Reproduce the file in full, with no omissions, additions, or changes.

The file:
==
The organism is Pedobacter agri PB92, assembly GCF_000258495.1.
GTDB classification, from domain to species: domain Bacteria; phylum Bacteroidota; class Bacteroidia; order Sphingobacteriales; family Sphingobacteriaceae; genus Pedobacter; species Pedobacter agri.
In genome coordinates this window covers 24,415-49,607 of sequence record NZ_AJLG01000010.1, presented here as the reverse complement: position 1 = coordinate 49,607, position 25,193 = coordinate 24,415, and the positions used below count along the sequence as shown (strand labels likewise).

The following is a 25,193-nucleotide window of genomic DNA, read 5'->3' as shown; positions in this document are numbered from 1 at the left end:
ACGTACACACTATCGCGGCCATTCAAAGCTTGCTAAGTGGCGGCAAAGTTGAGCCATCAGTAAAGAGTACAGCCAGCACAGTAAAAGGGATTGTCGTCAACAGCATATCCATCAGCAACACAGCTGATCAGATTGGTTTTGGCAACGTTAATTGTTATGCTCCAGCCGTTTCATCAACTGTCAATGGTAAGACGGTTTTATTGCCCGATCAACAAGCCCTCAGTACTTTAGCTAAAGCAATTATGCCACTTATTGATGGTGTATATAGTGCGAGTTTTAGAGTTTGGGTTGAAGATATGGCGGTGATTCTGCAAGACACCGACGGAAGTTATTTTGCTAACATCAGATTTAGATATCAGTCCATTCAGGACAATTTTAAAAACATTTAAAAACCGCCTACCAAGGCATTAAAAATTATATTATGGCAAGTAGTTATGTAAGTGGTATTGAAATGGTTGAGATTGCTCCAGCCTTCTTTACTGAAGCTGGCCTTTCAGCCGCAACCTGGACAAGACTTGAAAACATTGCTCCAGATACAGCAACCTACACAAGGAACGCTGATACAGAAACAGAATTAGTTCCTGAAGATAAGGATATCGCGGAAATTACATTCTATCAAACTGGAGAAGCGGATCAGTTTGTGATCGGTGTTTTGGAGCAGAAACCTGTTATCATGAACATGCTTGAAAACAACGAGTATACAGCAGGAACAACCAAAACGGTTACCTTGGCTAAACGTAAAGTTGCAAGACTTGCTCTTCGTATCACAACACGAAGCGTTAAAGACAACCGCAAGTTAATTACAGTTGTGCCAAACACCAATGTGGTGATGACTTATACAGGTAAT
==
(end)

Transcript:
The organism is Pedobacter agri PB92, assembly GCF_000258495.1.
GTDB classification, from domain to species: domain Bacteria; phylum Bacteroidota; class Bacteroidia; order Sphingobacteriales; family Sphingobacteriaceae; genus Pedobacter; species Pedobacter agri.
In genome coordinates this window covers 24,415-49,607 of sequence record NZ_AJLG01000010.1, presented here as the reverse complement: position 1 = coordinate 49,607, position 25,193 = coordinate 24,415, and the positions used below count along the sequence as shown (strand labels likewise).

The following is a 25,193-nucleotide window of genomic DNA, read 5'->3' as shown; positions in this document are numbered from 1 at the left end:
ACGTACACACTATCGCGGCCATTCAAAGCTTGCTAAGTGGCGGCAAAGTTGAGCCATCAGTAAAGAGTACAGCCAGCACAGTAAAAGGGATTGTCGTCAACAGCATATCCATCAGCAACACAGCTGATCAGATTGGTTTTGGCAACGTTAATTGTTATGCTCCAGCCGTTTCATCAACTGTCAATGGTAAGACGGTTTTATTGCCCGATCAACAAGCCCTCAGTACTTTAGCTAAAGCAATTATGCCACTTATTGATGGTGTATATAGTGCGAGTTTTAGAGTTTGGGTTGAAGATATGGCGGTGATTCTGCAAGACACCGACGGAAGTTATTTTGCTAACATCAGATTTAGATATCAGTCCATTCAGGACAATTTTAAAAACATTTAAAAACCGCCTACCAAGGCATTAAAAATTATATTATGGCAAGTAGTTATGTAAGTGGTATTGAAATGGTTGAGATTGCTCCAGCCTTCTTTACTGAAGCTGGCCTTTCAGCCGCAACCTGGACAAGACTTGAAAACATTGCTCCAGATACAGCAACCTACACAAGGAACGCTGATACAGAAACAGAATTAGTTCCTGAAGATAAGGATATCGCGGAAATTACATTCTATCAAACTGGAGAAGCGGATCAGTTTGTGATCGGTGTTTTGGAGCAGAAACCTGTTATCATGAACATGCTTGAAAACAACGAGTATACAGCAGGAACAACCAAAACGGTTACCTTGGCTAAACGTAAAGTTGCAAGACTTGCTCTTCGTATCACAACACGAAGCGTTAAAGACAACCGCAAGTTAATTACAGTTGTGCCAAACACCAATGTGGTGATGACTTATACAGGTAAT